Even though results may not be known for several days yet, we can acknowledge the outstanding work of the Australian Electoral Commission. (Previously).
In what seems to be a growing trend, Australian voters have spoken a resounding "meh". Rejecting both major parties, the most likely result of yesterday's election is a hung parliament.
rage is a weekend-only night-time music video show on Australia's ABC1 that started back in 1987. The presentation was minimal, with an intro, hours of music videos, and then the outro, no adverts, and a few variations from this no-frills format. The format remains largely unchanged to date, and you can check the archive of playlists (back to 1998) and see a mix of local talent and international hits, but one thing was missing: the videos. Enter the rage YouTube playlist generator. [via mefi projects] [more inside]
In a couple of weeks there will be a Federal Election in Australia. One of the key issues is migration policy, and policy relating to the processing of refugee claims, particularly those who escape from their home country and travel to Australia by boat. This one-page web comic is the most detailed examination of the issue I've seen anywhere in the media.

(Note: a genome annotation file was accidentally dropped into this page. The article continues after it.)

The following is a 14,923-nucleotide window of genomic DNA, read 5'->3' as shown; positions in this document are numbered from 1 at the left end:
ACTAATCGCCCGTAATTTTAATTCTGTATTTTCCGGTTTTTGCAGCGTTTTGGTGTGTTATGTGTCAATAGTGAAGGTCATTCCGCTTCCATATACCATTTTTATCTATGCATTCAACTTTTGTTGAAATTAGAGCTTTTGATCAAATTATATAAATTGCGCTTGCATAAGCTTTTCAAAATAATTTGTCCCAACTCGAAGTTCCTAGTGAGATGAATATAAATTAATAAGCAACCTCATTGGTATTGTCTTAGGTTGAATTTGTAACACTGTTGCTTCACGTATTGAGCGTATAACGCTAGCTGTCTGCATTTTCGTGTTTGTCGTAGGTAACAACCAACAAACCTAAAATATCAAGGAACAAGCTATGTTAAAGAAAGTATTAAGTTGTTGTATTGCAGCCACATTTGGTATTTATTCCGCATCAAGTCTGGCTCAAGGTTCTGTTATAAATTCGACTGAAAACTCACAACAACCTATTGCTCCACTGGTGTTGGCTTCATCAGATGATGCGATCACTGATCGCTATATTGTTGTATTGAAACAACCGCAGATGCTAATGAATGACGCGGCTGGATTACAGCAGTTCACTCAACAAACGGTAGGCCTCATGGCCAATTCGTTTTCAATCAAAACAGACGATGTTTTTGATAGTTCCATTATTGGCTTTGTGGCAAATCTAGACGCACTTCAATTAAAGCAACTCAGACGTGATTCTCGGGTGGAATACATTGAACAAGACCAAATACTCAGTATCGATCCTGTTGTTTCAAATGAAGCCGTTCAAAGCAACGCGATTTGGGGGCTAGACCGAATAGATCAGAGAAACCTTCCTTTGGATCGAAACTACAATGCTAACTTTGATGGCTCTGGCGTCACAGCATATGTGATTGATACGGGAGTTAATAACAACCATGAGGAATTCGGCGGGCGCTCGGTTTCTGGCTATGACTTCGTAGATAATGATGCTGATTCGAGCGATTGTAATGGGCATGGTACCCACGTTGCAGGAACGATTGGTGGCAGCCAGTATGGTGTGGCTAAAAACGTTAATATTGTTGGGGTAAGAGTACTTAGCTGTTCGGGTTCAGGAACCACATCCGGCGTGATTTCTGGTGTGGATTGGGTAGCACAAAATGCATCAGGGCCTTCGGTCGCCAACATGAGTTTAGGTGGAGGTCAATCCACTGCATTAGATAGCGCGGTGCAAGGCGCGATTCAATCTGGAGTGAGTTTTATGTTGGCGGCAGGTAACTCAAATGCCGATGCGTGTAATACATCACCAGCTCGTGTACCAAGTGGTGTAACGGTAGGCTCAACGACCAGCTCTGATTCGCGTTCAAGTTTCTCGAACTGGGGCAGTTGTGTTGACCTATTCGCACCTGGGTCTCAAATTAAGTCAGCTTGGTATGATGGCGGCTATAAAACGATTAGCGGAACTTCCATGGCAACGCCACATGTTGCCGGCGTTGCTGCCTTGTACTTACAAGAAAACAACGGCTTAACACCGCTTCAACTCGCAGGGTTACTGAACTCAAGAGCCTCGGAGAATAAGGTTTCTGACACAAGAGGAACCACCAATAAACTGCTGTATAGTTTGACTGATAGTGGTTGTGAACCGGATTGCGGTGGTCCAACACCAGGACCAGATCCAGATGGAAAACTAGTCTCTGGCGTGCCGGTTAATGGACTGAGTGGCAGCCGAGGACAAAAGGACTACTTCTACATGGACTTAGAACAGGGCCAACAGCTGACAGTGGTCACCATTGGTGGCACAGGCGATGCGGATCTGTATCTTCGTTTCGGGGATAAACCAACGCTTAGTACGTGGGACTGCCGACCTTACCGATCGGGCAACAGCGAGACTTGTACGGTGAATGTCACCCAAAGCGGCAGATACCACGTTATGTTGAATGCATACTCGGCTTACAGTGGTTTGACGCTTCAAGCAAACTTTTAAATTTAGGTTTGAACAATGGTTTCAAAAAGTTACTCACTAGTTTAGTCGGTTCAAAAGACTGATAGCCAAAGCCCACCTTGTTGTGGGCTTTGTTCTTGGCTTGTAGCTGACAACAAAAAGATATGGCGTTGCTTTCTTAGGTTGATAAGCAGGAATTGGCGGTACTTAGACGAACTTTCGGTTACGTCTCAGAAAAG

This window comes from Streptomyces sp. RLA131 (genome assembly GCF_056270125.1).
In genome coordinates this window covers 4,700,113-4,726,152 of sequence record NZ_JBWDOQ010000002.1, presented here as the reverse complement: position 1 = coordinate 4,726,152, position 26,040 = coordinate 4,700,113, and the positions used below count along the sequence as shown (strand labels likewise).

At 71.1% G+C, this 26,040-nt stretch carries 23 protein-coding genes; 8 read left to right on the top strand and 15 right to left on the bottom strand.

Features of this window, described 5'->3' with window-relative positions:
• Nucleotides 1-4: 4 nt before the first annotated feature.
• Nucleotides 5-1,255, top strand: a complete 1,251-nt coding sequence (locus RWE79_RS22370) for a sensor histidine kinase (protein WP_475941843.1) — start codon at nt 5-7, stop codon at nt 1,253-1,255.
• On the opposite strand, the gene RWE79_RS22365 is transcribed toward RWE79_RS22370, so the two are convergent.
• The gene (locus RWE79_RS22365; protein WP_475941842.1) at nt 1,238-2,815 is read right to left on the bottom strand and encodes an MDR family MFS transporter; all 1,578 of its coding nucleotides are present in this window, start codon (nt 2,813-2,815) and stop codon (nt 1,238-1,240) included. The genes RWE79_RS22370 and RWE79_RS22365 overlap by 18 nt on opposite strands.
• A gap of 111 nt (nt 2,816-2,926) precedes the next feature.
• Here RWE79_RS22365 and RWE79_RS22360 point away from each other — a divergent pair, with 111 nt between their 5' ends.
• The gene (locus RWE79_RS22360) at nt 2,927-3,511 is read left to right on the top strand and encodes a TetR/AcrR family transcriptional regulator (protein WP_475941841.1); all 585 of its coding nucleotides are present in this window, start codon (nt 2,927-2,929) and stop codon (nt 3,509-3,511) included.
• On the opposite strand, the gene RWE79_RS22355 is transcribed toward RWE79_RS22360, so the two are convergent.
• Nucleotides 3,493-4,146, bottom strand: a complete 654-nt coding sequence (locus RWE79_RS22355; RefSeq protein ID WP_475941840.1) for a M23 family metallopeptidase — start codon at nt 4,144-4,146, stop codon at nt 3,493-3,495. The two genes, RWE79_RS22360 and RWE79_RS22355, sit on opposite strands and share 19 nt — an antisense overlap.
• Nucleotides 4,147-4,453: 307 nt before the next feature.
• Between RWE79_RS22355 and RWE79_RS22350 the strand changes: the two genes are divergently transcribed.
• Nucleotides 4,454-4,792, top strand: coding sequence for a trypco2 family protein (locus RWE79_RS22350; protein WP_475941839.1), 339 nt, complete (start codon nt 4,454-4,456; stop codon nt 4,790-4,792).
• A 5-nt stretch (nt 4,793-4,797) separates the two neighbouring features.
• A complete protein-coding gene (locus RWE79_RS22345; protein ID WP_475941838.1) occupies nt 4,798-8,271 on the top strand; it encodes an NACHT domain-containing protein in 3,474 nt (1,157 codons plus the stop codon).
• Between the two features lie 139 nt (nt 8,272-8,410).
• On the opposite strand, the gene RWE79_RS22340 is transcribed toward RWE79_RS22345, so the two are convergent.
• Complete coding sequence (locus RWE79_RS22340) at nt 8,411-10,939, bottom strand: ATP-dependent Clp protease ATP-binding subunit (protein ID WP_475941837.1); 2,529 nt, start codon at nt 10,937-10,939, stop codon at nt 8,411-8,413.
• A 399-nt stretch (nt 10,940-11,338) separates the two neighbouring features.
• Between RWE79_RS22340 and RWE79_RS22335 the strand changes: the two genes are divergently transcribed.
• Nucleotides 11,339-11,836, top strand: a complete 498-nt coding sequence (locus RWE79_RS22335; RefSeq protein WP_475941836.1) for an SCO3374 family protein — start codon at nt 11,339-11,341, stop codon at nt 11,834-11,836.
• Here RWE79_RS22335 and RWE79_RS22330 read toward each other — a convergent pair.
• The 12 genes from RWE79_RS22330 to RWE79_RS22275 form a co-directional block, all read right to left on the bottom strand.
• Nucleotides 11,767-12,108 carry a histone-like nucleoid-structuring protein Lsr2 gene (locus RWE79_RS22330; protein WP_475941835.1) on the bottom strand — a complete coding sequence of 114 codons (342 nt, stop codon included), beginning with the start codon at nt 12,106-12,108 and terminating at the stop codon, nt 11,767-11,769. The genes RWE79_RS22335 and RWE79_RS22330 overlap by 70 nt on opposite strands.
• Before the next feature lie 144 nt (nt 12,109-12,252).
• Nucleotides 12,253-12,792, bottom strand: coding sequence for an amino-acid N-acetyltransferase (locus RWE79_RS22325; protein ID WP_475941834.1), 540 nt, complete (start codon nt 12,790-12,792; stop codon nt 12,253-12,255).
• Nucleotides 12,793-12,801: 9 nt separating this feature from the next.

New Urbanism (previously) is a hot topic these days, yet its core idea of building walkable cities that rely less on automobiles can be traced to a city plan created almost a century ago: the Radburn Design. [more inside]
Today mammals are the only surviving members of the Synapsids, but several hundred million years ago, they had company. Meet the dicynodonts: beaked, sabre-toothed herbivores that look like nothing you've seen before. [more inside]
Just over three weeks after being sworn in, Australian Prime Minister Julia Gillard visited the Governor-General this morning and called a federal election for the 21st of August. [more inside]
Julia Gillard has become Australia's first female Prime Minister in stunning fashion, after toppling Kevin Rudd as leader of the ruling Labor Party. [more inside]
As reported a few hours ago in The Australian, the right wing faction of the Australian Labor Party rolls on Rudd and a caucus meeting is scheduled for 9 tomorrow morning, where it's predicted that he'll lose the ballot. One senior party source said: "This crypto-facist made no effort to build a base within the party and now his only faction - Newspoll - has deserted him. He is gone."
After suspending all asylum applications from Sri Lanka and Afghanistan, the Australian Government has made a series of confronting youtube videos showing the dangers of the sea, and the arrest and detention of asylum seekers. [more inside]